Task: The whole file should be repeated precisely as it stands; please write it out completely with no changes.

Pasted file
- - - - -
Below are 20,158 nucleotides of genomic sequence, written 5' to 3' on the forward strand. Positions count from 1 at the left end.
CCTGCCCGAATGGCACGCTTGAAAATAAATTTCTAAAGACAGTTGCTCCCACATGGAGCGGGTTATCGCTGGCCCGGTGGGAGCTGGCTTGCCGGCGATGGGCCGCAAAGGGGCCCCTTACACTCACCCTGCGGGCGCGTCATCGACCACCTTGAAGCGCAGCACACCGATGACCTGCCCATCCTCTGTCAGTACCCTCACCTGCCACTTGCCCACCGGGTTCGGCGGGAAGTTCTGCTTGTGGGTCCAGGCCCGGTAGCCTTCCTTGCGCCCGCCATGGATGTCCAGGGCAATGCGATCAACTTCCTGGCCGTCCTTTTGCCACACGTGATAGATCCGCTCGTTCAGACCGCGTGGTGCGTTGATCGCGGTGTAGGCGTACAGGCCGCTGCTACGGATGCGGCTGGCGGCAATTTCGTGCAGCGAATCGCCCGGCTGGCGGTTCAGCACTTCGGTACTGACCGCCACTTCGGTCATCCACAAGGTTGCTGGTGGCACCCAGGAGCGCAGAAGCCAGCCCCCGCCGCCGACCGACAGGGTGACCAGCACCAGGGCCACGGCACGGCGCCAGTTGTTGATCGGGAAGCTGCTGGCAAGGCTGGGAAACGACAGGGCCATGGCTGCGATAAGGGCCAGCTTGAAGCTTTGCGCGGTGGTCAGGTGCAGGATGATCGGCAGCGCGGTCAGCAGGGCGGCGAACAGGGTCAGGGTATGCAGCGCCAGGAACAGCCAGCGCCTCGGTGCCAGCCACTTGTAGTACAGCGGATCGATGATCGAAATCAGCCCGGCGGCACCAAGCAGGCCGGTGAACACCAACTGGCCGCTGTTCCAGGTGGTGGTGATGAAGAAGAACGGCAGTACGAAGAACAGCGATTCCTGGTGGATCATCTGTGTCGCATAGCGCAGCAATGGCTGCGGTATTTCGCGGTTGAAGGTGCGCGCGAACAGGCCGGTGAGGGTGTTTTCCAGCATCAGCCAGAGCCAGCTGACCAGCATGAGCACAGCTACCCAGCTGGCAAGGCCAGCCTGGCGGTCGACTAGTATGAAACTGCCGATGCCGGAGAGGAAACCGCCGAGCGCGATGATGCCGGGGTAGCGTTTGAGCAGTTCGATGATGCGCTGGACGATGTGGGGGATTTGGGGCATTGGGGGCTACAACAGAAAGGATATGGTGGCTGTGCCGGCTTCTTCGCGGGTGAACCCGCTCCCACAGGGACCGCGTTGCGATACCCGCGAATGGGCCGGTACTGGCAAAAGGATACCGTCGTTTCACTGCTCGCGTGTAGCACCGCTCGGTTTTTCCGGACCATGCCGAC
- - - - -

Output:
Below are 20,158 nucleotides of genomic sequence, written 5' to 3' on the forward strand. Positions count from 1 at the left end.
CCTGCCCGAATGGCACGCTTGAAAATAAATTTCTAAAGACAGTTGCTCCCACATGGAGCGGGTTATCGCTGGCCCGGTGGGAGCTGGCTTGCCGGCGATGGGCCGCAAAGGGGCCCCTTACACTCACCCTGCGGGCGCGTCATCGACCACCTTGAAGCGCAGCACACCGATGACCTGCCCATCCTCTGTCAGTACCCTCACCTGCCACTTGCCCACCGGGTTCGGCGGGAAGTTCTGCTTGTGGGTCCAGGCCCGGTAGCCTTCCTTGCGCCCGCCATGGATGTCCAGGGCAATGCGATCAACTTCCTGGCCGTCCTTTTGCCACACGTGATAGATCCGCTCGTTCAGACCGCGTGGTGCGTTGATCGCGGTGTAGGCGTACAGGCCGCTGCTACGGATGCGGCTGGCGGCAATTTCGTGCAGCGAATCGCCCGGCTGGCGGTTCAGCACTTCGGTACTGACCGCCACTTCGGTCATCCACAAGGTTGCTGGTGGCACCCAGGAGCGCAGAAGCCAGCCCCCGCCGCCGACCGACAGGGTGACCAGCACCAGGGCCACGGCACGGCGCCAGTTGTTGATCGGGAAGCTGCTGGCAAGGCTGGGAAACGACAGGGCCATGGCTGCGATAAGGGCCAGCTTGAAGCTTTGCGCGGTGGTCAGGTGCAGGATGATCGGCAGCGCGGTCAGCAGGGCGGCGAACAGGGTCAGGGTATGCAGCGCCAGGAACAGCCAGCGCCTCGGTGCCAGCCACTTGTAGTACAGCGGATCGATGATCGAAATCAGCCCGGCGGCACCAAGCAGGCCGGTGAACACCAACTGGCCGCTGTTCCAGGTGGTGGTGATGAAGAAGAACGGCAGTACGAAGAACAGCGATTCCTGGTGGATCATCTGTGTCGCATAGCGCAGCAATGGCTGCGGTATTTCGCGGTTGAAGGTGCGCGCGAACAGGCCGGTGAGGGTGTTTTCCAGCATCAGCCAGAGCCAGCTGACCAGCATGAGCACAGCTACCCAGCTGGCAAGGCCAGCCTGGCGGTCGACTAGTATGAAACTGCCGATGCCGGAGAGGAAACCGCCGAGCGCGATGATGCCGGGGTAGCGTTTGAGCAGTTCGATGATGCGCTGGACGATGTGGGGGATTTGGGGCATTGGGGGCTACAACAGAAAGGATATGGTGGCTGTGCCGGCTTCTTCGCGGGTGAACCCGCTCCCACAGGGACCGCGTTGCGATACCCGCGAATGGGCCGGTACTGGCAAAAGGATACCGTCGTTTCACTGCTCGCGTGTAGCACCGCTCGGTTTTTCCGGACCATGCCGAC